The pro-Remain faction of the UK news media seemed to be quite keen on the idea of portraying the bookmakers as being some sort of 'streetwise' version of the opinion polling organisations in the runup to the EU referendum. The opinion poll results for the referendum were presenting a confusing picture, with telephone polls often suggesting a comfortable win for Remain, but the supposedly less representative online polls suggesting a much closer result. The bookmaker odds always suggested a comfortable win for Remain, so the pro-Remain journalists talked up the betting activity as they liked the look of it.
But the impression I have is that betting on political events is a bit different to normal betting in the UK. In political betting there seem to be a significant number of what might be called investor-type gamblers, who are prepared to bet much larger than average amounts and appear to come from the financial community. The economics student who squandered £2000 might be regarded as being one of these. The ultimate example of one of these investor-type gamblers would be an anonymous individual who bet £900K on a No vote in the 2014 Scottish Referendum, and managed to make a £200K profit. This BBC article describes the thinking that went behind the £900K bet:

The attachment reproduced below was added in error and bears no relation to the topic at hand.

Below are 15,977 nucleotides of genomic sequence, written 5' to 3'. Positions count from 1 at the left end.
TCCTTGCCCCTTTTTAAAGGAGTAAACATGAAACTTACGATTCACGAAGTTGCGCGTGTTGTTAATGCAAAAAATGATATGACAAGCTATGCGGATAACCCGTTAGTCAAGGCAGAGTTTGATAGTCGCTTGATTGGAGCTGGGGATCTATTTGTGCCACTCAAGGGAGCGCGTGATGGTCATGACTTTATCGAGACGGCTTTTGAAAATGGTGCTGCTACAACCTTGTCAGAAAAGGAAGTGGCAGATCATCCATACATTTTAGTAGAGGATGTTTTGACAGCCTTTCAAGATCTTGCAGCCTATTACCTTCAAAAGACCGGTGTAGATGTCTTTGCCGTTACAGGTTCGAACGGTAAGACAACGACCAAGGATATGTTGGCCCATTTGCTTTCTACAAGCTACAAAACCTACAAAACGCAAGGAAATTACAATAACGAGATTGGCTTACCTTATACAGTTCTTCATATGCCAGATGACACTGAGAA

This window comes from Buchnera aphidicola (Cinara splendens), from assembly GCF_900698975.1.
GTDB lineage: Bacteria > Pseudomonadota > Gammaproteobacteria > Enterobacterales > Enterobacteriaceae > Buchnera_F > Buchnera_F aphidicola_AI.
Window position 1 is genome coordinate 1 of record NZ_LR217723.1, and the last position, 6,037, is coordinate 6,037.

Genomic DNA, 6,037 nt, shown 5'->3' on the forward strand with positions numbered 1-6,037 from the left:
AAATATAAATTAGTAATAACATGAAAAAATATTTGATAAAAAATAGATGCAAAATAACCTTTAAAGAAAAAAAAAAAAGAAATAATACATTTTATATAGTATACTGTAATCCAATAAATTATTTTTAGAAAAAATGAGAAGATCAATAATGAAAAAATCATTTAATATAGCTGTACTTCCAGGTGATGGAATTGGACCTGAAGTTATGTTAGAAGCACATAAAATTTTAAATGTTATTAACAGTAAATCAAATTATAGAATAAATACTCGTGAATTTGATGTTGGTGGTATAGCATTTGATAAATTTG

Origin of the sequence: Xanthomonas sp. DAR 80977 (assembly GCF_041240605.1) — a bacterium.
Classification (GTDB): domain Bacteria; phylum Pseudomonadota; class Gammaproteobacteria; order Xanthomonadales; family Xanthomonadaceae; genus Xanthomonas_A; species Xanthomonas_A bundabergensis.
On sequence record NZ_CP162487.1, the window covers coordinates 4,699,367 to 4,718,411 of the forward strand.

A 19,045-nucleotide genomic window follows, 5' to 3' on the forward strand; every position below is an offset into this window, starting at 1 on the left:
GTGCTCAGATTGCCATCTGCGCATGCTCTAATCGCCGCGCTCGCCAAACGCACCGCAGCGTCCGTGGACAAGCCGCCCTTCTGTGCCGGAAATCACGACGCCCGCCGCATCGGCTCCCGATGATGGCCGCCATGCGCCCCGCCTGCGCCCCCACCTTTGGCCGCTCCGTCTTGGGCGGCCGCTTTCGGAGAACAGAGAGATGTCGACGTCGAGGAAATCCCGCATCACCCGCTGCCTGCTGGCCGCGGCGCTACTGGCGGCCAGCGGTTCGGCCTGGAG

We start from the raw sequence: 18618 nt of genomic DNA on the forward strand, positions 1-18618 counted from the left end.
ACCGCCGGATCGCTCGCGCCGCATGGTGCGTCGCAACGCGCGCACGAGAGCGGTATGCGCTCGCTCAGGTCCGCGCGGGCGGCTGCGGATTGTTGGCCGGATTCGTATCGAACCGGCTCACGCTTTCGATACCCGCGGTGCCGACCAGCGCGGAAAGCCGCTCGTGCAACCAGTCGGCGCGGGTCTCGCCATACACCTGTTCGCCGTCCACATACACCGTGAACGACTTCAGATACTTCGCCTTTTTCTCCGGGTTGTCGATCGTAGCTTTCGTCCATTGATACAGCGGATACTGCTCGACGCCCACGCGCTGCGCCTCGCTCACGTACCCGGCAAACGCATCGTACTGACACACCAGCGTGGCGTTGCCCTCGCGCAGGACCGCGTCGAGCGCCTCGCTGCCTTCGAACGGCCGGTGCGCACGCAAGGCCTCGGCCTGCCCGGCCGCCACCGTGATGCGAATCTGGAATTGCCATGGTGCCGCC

It seems evident from the article that the high stakes punter believes that opinion polling is very accurate, and that opinion pollsters can be relied upon to carry out accurate sampling of the public. I suspect that in the 2016 EU Referendum, the investor-type gamblers were assuming that the opinion polls were accurate enough to be confident of a Remain win. The largest bet was £100K for Remain by a woman in Central London. I understand that about two thirds of the money being bet on the referendum was for Remain, whilst about 70% of betting transactions were actually for Leave. The bookmakers reacted to all the money being stacked on Remain by shortening the odds, making the probability of a Remain victory look unrealistically high.